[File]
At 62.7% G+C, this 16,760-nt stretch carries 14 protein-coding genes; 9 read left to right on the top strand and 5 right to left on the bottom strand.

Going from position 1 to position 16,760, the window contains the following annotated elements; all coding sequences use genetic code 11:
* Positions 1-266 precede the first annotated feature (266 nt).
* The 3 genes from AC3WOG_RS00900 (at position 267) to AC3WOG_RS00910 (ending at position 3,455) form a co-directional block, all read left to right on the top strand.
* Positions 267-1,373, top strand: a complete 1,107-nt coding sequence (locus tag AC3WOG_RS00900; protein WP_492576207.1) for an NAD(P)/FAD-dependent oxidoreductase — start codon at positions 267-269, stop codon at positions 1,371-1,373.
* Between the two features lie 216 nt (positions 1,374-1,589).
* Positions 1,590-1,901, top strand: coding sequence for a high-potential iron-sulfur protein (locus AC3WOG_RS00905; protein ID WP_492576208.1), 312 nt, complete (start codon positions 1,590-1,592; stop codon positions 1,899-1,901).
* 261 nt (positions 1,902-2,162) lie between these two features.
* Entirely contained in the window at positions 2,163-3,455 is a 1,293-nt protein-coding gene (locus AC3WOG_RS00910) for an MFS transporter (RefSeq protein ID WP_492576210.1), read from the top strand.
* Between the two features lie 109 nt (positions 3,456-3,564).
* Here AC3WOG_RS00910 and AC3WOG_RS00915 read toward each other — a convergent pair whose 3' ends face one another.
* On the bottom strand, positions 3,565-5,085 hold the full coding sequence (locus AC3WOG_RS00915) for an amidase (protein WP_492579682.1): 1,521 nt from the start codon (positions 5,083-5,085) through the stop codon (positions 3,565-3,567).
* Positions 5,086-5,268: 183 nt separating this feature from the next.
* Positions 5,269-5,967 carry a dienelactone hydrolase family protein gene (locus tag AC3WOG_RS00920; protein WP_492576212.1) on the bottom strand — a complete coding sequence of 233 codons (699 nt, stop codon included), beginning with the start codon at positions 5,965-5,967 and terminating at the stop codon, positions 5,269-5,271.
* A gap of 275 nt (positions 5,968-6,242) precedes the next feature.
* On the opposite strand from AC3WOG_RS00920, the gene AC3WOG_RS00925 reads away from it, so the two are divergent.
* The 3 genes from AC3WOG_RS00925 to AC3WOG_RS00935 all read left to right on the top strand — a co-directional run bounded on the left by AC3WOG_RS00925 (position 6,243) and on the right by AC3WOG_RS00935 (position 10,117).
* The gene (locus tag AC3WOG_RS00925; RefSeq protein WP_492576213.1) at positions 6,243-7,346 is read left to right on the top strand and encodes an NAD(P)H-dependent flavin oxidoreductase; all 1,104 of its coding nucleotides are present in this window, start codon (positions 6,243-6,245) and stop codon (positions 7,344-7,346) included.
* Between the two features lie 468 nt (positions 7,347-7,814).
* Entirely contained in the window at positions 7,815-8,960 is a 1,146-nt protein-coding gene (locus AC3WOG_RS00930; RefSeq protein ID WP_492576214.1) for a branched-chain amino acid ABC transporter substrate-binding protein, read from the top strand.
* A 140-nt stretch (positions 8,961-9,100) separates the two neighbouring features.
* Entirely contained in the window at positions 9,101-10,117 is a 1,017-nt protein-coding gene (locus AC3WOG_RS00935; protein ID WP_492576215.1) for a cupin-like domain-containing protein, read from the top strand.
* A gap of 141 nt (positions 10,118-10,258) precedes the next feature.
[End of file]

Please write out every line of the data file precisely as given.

At 62.7% G+C, this 16,760-nt stretch carries 14 protein-coding genes; 9 read left to right on the top strand and 5 right to left on the bottom strand.

Going from position 1 to position 16,760, the window contains the following annotated elements; all coding sequences use genetic code 11:
* Positions 1-266 precede the first annotated feature (266 nt).
* The 3 genes from AC3WOG_RS00900 (at position 267) to AC3WOG_RS00910 (ending at position 3,455) form a co-directional block, all read left to right on the top strand.
* Positions 267-1,373, top strand: a complete 1,107-nt coding sequence (locus tag AC3WOG_RS00900; protein WP_492576207.1) for an NAD(P)/FAD-dependent oxidoreductase — start codon at positions 267-269, stop codon at positions 1,371-1,373.
* Between the two features lie 216 nt (positions 1,374-1,589).
* Positions 1,590-1,901, top strand: coding sequence for a high-potential iron-sulfur protein (locus AC3WOG_RS00905; protein ID WP_492576208.1), 312 nt, complete (start codon positions 1,590-1,592; stop codon positions 1,899-1,901).
* 261 nt (positions 1,902-2,162) lie between these two features.
* Entirely contained in the window at positions 2,163-3,455 is a 1,293-nt protein-coding gene (locus AC3WOG_RS00910) for an MFS transporter (RefSeq protein ID WP_492576210.1), read from the top strand.
* Between the two features lie 109 nt (positions 3,456-3,564).
* Here AC3WOG_RS00910 and AC3WOG_RS00915 read toward each other — a convergent pair whose 3' ends face one another.
* On the bottom strand, positions 3,565-5,085 hold the full coding sequence (locus AC3WOG_RS00915) for an amidase (protein WP_492579682.1): 1,521 nt from the start codon (positions 5,083-5,085) through the stop codon (positions 3,565-3,567).
* Positions 5,086-5,268: 183 nt separating this feature from the next.
* Positions 5,269-5,967 carry a dienelactone hydrolase family protein gene (locus tag AC3WOG_RS00920; protein WP_492576212.1) on the bottom strand — a complete coding sequence of 233 codons (699 nt, stop codon included), beginning with the start codon at positions 5,965-5,967 and terminating at the stop codon, positions 5,269-5,271.
* A gap of 275 nt (positions 5,968-6,242) precedes the next feature.
* On the opposite strand from AC3WOG_RS00920, the gene AC3WOG_RS00925 reads away from it, so the two are divergent.
* The 3 genes from AC3WOG_RS00925 to AC3WOG_RS00935 all read left to right on the top strand — a co-directional run bounded on the left by AC3WOG_RS00925 (position 6,243) and on the right by AC3WOG_RS00935 (position 10,117).
* The gene (locus tag AC3WOG_RS00925; RefSeq protein WP_492576213.1) at positions 6,243-7,346 is read left to right on the top strand and encodes an NAD(P)H-dependent flavin oxidoreductase; all 1,104 of its coding nucleotides are present in this window, start codon (positions 6,243-6,245) and stop codon (positions 7,344-7,346) included.
* Between the two features lie 468 nt (positions 7,347-7,814).
* Entirely contained in the window at positions 7,815-8,960 is a 1,146-nt protein-coding gene (locus AC3WOG_RS00930; RefSeq protein ID WP_492576214.1) for a branched-chain amino acid ABC transporter substrate-binding protein, read from the top strand.
* A 140-nt stretch (positions 8,961-9,100) separates the two neighbouring features.
* Entirely contained in the window at positions 9,101-10,117 is a 1,017-nt protein-coding gene (locus AC3WOG_RS00935; protein ID WP_492576215.1) for a cupin-like domain-containing protein, read from the top strand.
* A gap of 141 nt (positions 10,118-10,258) precedes the next feature.